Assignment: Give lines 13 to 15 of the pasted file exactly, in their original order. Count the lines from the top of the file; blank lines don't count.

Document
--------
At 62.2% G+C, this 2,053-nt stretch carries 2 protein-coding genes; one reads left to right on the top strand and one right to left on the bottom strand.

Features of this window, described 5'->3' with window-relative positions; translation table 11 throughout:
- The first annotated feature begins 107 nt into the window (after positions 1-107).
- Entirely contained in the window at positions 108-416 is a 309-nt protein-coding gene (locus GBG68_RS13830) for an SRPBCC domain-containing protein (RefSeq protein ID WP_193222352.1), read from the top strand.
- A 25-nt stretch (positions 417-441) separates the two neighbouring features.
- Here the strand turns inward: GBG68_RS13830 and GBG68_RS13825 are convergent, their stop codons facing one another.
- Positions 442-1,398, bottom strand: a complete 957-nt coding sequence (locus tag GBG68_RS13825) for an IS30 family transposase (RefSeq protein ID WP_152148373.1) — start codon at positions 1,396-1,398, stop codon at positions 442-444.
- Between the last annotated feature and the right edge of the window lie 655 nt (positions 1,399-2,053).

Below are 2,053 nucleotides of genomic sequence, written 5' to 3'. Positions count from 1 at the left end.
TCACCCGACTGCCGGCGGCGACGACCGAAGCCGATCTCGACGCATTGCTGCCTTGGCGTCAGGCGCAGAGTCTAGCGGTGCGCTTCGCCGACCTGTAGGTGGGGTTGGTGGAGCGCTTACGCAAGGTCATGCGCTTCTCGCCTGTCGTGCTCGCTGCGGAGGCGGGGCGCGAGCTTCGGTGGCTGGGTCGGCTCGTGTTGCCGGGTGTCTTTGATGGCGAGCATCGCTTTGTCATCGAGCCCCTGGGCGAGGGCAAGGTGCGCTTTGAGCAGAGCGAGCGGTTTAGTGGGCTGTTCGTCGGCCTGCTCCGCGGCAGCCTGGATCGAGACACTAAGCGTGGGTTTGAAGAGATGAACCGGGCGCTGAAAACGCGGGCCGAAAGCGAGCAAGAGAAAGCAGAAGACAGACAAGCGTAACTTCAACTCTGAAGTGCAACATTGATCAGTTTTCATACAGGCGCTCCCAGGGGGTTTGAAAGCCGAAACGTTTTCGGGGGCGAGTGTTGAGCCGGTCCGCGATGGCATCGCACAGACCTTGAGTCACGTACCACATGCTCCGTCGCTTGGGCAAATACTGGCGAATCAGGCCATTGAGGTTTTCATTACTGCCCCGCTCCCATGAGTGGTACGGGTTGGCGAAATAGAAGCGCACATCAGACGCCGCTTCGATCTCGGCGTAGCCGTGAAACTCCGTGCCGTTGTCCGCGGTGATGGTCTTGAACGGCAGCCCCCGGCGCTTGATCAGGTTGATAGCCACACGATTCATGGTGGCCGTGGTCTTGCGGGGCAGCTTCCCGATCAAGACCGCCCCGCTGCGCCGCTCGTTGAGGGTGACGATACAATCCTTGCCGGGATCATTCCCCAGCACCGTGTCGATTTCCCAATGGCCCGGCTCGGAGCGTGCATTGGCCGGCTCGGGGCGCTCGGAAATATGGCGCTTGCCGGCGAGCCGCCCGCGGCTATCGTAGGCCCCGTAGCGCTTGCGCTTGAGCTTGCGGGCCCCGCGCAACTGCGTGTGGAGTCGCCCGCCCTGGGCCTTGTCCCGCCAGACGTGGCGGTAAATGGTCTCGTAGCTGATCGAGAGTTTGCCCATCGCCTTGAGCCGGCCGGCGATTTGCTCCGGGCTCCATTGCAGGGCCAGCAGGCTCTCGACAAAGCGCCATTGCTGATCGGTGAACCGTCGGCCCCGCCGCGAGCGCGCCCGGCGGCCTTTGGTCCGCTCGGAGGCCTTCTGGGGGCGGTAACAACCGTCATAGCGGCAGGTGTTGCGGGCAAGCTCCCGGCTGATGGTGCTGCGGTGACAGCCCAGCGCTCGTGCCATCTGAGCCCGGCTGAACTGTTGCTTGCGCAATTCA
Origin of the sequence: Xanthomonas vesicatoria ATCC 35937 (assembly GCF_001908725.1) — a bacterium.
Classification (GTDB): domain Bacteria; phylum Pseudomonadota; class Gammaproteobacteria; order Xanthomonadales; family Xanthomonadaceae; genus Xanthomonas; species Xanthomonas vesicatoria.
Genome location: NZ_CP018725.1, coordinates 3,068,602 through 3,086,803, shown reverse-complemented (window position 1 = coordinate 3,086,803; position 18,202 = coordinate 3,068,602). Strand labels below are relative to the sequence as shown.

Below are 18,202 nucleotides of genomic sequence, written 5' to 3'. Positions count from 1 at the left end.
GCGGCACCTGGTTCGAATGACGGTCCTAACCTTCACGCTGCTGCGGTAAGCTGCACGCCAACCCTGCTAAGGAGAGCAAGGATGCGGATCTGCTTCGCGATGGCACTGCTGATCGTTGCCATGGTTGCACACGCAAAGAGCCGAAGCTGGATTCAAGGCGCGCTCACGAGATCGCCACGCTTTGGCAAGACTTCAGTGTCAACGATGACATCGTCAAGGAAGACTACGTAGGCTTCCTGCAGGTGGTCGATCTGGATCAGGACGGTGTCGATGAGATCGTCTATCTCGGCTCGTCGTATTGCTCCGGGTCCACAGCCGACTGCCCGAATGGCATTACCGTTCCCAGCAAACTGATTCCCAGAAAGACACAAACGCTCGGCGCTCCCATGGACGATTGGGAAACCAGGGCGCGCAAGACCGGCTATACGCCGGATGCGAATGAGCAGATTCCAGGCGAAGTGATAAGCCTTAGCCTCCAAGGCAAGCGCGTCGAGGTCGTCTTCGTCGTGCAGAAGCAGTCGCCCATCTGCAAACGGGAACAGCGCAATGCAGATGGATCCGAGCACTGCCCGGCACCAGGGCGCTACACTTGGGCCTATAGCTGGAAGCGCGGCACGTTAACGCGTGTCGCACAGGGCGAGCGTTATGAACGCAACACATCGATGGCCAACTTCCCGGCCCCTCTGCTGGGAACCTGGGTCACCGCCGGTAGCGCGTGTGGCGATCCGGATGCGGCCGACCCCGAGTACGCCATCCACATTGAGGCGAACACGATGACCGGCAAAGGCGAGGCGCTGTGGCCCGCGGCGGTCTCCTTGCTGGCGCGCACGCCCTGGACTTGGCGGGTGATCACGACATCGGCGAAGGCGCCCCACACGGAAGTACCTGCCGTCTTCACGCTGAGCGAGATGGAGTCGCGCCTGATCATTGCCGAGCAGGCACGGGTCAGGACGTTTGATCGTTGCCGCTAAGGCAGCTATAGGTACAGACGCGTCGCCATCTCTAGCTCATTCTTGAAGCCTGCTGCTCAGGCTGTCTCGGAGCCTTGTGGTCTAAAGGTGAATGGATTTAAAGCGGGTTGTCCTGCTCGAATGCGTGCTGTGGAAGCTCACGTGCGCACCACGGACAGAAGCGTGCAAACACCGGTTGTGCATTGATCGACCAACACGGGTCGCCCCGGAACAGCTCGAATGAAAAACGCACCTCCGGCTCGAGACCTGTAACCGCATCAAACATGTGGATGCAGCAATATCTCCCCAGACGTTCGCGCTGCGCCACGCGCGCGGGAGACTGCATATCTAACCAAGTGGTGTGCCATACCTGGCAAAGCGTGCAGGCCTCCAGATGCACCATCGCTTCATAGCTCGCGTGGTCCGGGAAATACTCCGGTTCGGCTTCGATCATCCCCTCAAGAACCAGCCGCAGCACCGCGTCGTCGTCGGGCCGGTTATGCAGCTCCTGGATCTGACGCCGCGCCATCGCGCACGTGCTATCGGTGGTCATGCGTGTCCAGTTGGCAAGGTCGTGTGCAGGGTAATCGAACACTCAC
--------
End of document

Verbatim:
Genome location: NZ_CP018725.1, coordinates 3,068,602 through 3,086,803, shown reverse-complemented (window position 1 = coordinate 3,086,803; position 18,202 = coordinate 3,068,602). Strand labels below are relative to the sequence as shown.

Below are 18,202 nucleotides of genomic sequence, written 5' to 3'. Positions count from 1 at the left end.
GCGGCACCTGGTTCGAATGACGGTCCTAACCTTCACGCTGCTGCGGTAAGCTGCACGCCAACCCTGCTAAGGAGAGCAAGGATGCGGATCTGCTTCGCGATGGCACTGCTGATCGTTGCCATGGTTGCACACGCAAAGAGCCGAAGCTGGATTCAAGGCGCGCTCACGAGATCGCCACGCTTTGGCAAGACTTCAGTGTCAACGATGACATCGTCAAGGAAGACTACGTAGGCTTCCTGCAGGTGGTCGATCTGGATCAGGACGGTGTCGATGAGATCGTCTATCTCGGCTCGTCGTATTGCTCCGGGTCCACAGCCGACTGCCCGAATGGCATTACCGTTCCCAGCAAACTGATTCCCAGAAAGACACAAACGCTCGGCGCTCCCATGGACGATTGGGAAACCAGGGCGCGCAAGACCGGCTATACGCCGGATGCGAATGAGCAGATTCCAGGCGAAGTGATAAGCCTTAGCCTCCAAGGCAAGCGCGTCGAGGTCGTCTTCGTCGTGCAGAAGCAGTCGCCCATCTGCAAACGGGAACAGCGCAATGCAGATGGATCCGAGCACTGCCCGGCACCAGGGCGCTACACTTGGGCCTATAGCTGGAAGCGCGGCACGTTAACGCGTGTCGCACAGGGCGAGCGTTATGAACGCAACACATCGATGGCCAACTTCCCGGCCCCTCTGCTGGGAACCTGGGTCACCGCCGGTAGCGCGTGTGGCGATCCGGATGCGGCCGACCCCGAGTACGCCATCCACATTGAGGCGAACACGATGACCGGCAAAGGCGAGGCGCTGTGGCCCGCGGCGGTCTCCTTGCTGGCGCGCACGCCCTGGACTTGGCGGGTGATCACGACATCGGCGAAGGCGCCCCACACGGAAGTACCTGCCGTCTTCACGCTGAGCGAGATGGAGTCGCGCCTGATCATTGCCGAGCAGGCACGGGTCAGGACGTTTGATCGTTGCCGCTAAGGCAGCTATAGGTACAGACGCGTCGCCATCTCTAGCTCATTCTTGAAGCCTGCTGCTCAGGCTGTCTCGGAGCCTTGTGGTCTAAAGGTGAATGGATTTAAAGCGGGTTGTCCTGCTCGAATGCGTGCTGTGGAAGCTCACGTGCGCACCACGGACAGAAGCGTGCAAACACCGGTTGTGCATTGATCGACCAACACGGGTCGCCCCGGAACAGCTCGAATGAAAAACGCACCTCCGGCTCGAGACCTGTAACCGCATCAAACATGTGGATGCAGCAATATCTCCCCAGACGTTCGCGCTGCGCCACGCGCGCGGGAGACTGCATATCTAACCAAGTGGTGTGCCATACCTGGCAAAGCGTGCAGGCCTCCAGATGCACCATCGCTTCATAGCTCGCGTGGTCCGGGAAATACTCCGGTTCGGCTTCGATCATCCCCTCAAGAACCAGCCGCAGCACCGCGTCGTCGTCGGGCCGGTTATGCAGCTCCTGGATCTGACGCCGCGCCATCGCGCACGTGCTATCGGTGGTCATGCGTGTCCAGTTGGCAAGGTCGTGTGCAGGGTAATCGAACACTCAC